December 18, 2017 at 11:16 am #3410
My answer on the third and sixth questions of Basic Setups Drill Set 1 differed from the one provided in the solutions–mainly with how I diagrammed the third rule. I’m not sure why I did this (I was timing myself so felt pressure to go fast), but I think it ended up causing me to diagram the question further. I believe my solution is also correct, but as it is different than the one you provide, I wanted to make sure. If it’s not correct, could you explain why?
P.S. The link above will take you to an image of my answer.
December 18, 2017 at 11:27 am #3411
I’m not sure why the link didn’t show up (at least it didn’t for me), but here it is again. If that still doesn’t work, here it is in a less pleasing form:
Car one: M, N
Car two: P, R/S
car three: Q, R/S
car four: O, T
I read the question and noticed that the specific cars/order didn’t matter–just who accompanied one another. I drew the four two-passenger cars and labeled them one through four. First, I put M and N in the same car. Then, I noted that O and R were to go to separate cars (without placing them yet), For the third rule, I separated out the P and Q into different cars and noted that S could go with either. Then, I put O in the fourth car. Since R couldn’t go with O, I put T with O. I also noted that R could go with either P or Q.
I’ve checked this myself and couldn’t find anything wrong with it. Like I said, I would just like to confirm if it’s correct, and if not, learn why it isn’t.
Thanks for your time!
December 18, 2017 at 1:05 pm #3413Mike KimKeymaster
Hey! — Sorry about the link issue — currently working on a major revamp of the entire site and the forum should be working more smoothly in a couple of weeks —
That’s overall a very clever way to diagram the game, and I think it was very smart of you to infer that P and Q can’t ride together and to put them into separate cars — the only question I have is how you know O goes into the fourth car — I don’t think we can know that – I do think you can infer, per the way you diagrammed it, that either O or R has to go into the fourth car, and, as you said, since they can’t go together, T must go into that fourth car.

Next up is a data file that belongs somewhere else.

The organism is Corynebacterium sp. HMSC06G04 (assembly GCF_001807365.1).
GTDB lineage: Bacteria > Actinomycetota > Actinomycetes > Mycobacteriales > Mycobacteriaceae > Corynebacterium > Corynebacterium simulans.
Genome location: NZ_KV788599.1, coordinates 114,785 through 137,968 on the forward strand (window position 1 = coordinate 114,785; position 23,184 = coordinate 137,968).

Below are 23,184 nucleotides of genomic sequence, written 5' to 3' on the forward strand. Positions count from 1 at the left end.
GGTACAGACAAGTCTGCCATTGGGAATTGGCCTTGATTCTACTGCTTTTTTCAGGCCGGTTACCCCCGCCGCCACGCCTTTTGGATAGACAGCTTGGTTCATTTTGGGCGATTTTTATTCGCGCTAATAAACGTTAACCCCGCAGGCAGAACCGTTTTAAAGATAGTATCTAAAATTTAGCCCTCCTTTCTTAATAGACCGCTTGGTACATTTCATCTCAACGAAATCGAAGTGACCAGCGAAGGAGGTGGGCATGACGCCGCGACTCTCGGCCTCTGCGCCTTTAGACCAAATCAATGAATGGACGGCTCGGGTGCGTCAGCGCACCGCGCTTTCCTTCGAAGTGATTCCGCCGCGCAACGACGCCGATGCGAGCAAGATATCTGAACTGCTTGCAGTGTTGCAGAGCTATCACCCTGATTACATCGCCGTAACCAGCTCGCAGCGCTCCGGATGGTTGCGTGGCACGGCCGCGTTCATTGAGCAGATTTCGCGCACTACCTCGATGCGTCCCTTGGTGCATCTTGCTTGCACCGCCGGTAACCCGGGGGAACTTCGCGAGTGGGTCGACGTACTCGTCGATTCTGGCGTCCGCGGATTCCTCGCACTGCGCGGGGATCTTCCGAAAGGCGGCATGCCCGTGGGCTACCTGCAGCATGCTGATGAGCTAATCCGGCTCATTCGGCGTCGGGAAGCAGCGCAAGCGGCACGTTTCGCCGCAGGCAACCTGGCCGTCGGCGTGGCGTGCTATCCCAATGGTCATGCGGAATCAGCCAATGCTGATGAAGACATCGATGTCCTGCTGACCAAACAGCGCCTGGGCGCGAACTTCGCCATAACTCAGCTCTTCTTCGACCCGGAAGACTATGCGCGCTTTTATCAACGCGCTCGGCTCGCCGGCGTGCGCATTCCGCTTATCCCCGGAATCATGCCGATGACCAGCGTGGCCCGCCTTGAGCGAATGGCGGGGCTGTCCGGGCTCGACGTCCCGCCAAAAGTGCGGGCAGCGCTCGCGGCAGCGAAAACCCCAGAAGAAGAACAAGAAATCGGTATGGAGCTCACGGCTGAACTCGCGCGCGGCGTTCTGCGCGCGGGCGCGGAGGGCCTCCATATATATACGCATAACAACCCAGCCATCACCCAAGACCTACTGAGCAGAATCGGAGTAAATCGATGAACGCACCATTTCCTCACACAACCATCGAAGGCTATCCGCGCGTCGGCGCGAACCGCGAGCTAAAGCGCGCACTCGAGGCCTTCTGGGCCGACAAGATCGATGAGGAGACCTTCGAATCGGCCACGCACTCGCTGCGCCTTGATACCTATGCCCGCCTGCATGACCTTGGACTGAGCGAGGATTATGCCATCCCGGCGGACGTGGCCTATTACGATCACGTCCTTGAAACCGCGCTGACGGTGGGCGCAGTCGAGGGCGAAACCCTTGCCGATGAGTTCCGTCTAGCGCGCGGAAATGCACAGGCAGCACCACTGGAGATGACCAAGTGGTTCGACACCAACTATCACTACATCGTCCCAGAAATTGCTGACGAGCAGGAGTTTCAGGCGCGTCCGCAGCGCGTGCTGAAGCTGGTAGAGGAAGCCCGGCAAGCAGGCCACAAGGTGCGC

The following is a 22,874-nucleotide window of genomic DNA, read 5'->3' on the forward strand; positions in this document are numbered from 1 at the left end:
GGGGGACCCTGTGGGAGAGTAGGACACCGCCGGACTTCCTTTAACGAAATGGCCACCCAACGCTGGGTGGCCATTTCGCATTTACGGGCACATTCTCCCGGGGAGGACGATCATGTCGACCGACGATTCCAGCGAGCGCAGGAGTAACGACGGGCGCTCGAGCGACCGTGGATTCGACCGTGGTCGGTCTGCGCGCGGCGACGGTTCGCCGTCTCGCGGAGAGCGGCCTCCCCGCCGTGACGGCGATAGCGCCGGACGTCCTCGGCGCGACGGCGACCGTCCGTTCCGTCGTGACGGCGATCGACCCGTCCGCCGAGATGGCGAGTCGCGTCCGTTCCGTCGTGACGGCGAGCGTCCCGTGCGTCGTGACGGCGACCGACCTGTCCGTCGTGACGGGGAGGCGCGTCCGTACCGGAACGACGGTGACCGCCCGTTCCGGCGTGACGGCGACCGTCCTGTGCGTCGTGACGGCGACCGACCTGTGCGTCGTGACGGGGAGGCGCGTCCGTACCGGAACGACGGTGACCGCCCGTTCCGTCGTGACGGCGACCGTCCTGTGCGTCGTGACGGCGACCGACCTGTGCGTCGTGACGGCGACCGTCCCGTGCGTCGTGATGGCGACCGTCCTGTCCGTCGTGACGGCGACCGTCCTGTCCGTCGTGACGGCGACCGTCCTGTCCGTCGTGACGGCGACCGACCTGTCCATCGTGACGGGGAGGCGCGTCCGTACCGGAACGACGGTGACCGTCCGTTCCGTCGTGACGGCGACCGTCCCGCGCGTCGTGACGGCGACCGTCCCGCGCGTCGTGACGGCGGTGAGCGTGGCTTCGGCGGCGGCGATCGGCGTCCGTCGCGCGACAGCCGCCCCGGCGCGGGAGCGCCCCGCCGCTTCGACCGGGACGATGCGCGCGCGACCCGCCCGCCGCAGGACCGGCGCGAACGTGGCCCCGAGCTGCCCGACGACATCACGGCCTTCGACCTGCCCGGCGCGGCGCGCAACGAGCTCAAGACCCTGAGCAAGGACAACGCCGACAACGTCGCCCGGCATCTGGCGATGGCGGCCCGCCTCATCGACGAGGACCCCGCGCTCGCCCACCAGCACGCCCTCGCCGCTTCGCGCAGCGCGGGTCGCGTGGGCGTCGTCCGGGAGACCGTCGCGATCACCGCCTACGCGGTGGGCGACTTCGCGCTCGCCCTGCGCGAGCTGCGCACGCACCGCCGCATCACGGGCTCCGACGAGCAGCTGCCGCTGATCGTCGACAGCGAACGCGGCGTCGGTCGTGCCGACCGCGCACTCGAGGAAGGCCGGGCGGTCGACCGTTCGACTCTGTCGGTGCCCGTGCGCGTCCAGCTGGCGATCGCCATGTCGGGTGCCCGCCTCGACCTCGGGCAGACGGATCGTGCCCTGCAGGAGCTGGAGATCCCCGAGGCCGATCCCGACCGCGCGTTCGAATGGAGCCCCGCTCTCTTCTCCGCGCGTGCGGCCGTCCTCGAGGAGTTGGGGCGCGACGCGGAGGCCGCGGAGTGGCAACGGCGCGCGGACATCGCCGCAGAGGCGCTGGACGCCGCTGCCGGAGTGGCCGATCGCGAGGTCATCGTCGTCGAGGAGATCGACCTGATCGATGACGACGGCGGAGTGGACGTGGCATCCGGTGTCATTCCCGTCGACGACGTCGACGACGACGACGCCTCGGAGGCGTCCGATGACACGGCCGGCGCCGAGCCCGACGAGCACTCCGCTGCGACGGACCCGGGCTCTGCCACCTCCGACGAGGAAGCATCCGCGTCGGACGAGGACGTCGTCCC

HTH and hope you are finding the Trainer useful — let me know if you need anything else —
December 18, 2017 at 3:11 pm #3414
You’re right. So, this is the actual solution you wrote [I added all other possibilities in ( )].
pair 1: M, N
pair 2: O, (P/Q/T)
pair 3: R, (P/Q/T)
pair 4: S, P/Q
And it’s obviously correct.
BUT–taking into account what you said about O and T, does this also work now:
pair 1: M, N
pair 2: P, S/R/O
pair 3: Q, S/R/O
pair 4: O/R*, T
*but not both
[So really the mistake I made was listing O and T as a definite pair when really it’s only a possible pairing since R and T could ALSO go together (and the pairs would be MN, OP, SQ, RT which would still satisfy all the rules). Essentially, both diagrams separate P/Q/T and O/R/S. They also both have M and N together and state that T goes with either O or R.]
Thanks for your help! I’m enjoying the LSAT trainer. I’m planning on taking the June 2018 LSAT, so I have a little extra time to devote to logic games. I’m just wanting to get into the habit of listing all possibilities on my diagrams so that I can answer questions faster. I did these drills timed (7 minutes/6 questions), and I think this lead to my mistake (at least with the O and T in car 4 notation).
As far as the trainer, I’ve really enjoyed the logical reasoning lessons I’ve read so far. I actually went ahead with LR and did lessons 16 and 17 and the accompanying drills before starting lesson 10. (Which goes against your advice–sorry!) I just started having a lot of fun doing logical reasoning and wanted to keep going (and missed 1 or 2 questions in the text and then only one in the drills). Doing this really made me understand logical reasoning–and made me look forward to doing drills. The trainer is super accessible, and I like how you reiterate the steps you need to take to answer questions–it really reinforces the process in your head which leads to fewer mistakes. I’m really loving the book.
December 19, 2017 at 3:37 pm #3415Mike KimKeymaster
Great to hear that you are enjoying the book! —
Your diagram looks great —
Not sure if you meant for the pairings (for when R and T go together) to be an example of one possibility or representative of what must be — if it’s the latter, you want to be careful — we don’t know those assignments for sure —
Hope that helps clear things up and best of luck with your studies — MK
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